I put all my money in the meter for an hour and a half in the public parking lot, way more than was strictly necessary. If it took the dentist longer than that to file down one pointy filling, I would definitely have to switch docs.
When my “you have 10 minutes until your meter expires” alarm went off, I asked the receptionist if everything was okay. She hustled away, then back, then speed-walked me into a chair at the back.
In and out in under 3 minutes after waiting for over an hour past my appointment time.
Five minutes left on the meter.
I did my own speed walk through the winding corridors of the mall, sprinting across the street to my car. And as I passed the huge SUV parked next to me, I saw it: yellow paper folded into my windshield wipers.
A parking ticket.
I looked down through the glass and saw that my dash was empty. I must have left the car unlocked and someone took it. Frustrating, but not unusual downtown.
I swore not quite under my breath and snatched up the ticket, already planning to fight it, even without the proof of the missing receipt, boiling with righteous indignation.
I unfolded the paper and, instead of a list of charges, it said:
“Please ensure your ticket is displayed on the dash. Have a good weekend.”
That’s when I noticed the white paper lazing upside down on the steering column. My heart tied itself in a knot. It must have slipped off when I shut the door earlier.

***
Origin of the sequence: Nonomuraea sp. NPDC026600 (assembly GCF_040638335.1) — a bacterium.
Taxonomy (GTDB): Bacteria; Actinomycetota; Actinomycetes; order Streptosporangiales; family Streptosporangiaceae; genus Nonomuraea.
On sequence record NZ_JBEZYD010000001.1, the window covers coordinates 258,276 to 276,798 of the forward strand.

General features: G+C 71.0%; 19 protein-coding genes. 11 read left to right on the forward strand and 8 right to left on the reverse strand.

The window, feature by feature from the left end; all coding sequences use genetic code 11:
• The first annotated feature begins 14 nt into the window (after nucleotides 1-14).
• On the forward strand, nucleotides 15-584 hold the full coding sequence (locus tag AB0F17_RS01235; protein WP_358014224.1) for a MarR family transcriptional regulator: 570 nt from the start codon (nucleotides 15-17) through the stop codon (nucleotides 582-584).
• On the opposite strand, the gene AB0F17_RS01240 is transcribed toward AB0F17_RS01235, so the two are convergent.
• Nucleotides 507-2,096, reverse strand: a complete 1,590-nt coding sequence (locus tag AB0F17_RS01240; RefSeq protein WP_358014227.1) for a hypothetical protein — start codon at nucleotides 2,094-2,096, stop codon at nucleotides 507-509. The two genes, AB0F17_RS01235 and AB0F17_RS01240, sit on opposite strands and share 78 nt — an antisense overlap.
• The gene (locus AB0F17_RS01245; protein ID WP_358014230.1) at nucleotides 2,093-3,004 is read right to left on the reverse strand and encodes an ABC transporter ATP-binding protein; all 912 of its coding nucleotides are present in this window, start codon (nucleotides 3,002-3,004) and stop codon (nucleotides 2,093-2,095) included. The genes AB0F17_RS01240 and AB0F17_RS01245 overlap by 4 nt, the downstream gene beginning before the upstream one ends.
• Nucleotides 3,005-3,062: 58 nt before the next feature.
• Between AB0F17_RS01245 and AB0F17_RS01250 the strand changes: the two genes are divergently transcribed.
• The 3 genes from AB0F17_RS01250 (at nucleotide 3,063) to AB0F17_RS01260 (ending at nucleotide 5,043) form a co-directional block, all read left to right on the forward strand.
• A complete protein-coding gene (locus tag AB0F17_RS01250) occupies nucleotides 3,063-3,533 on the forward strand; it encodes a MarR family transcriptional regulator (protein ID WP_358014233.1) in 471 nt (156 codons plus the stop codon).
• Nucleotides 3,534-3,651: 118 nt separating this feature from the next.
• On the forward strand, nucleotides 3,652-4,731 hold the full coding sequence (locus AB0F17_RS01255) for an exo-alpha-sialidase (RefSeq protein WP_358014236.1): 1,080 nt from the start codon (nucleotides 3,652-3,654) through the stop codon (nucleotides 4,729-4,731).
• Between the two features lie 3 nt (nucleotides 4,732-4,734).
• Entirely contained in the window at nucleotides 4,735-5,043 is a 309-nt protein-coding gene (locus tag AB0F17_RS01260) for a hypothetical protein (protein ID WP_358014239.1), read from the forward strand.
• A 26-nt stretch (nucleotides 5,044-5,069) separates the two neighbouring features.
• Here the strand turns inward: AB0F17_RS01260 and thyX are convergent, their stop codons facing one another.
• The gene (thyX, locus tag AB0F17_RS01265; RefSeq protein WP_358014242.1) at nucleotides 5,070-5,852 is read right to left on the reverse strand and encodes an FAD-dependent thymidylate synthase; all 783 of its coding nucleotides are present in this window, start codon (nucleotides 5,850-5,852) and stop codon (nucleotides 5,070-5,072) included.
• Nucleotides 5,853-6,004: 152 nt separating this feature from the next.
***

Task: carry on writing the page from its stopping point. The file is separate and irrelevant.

I reached out and turned it over.
One minute to spare.
This happened last week, and I can’t stop thinking about it. I even keep the ticket up on the kitchen shelf where I can remember it as an object lesson.
Parking enforcement is srsbizns in downtown Hamilton. I’ve been ticketed for parking within 30cm of a driveway and for being parked too long at the curb despite having moved my car two blocks because the chalk on my tire ended up in the same position as it started.
But that day? The day when I was whizzing through task after task–both for the big move and my nascent freelance biz–and was frazzled after being patient too long with an overflowing dentist’s office?
That day, I got mercy.
When I didn’t deserve it. When it was my fault for breaking the rules. When it would’ve been a poetically just cap to my hectic, frustrating day.
Because that’s when mercy matters: when we least deserve it.
Not getting a parking ticket is a small thing. But the relief I felt, the rush of endorphins when I realized the parking officer had every right to punish me and chose not to–that mattered. It straightened my perspective. It reminded me to hold on a little looser, to breathe a little deeper–to remember that love shows up in the strangest places but never fails to change things.
It also reminded me to make sure my dang receipt is on the dash next time. Geez.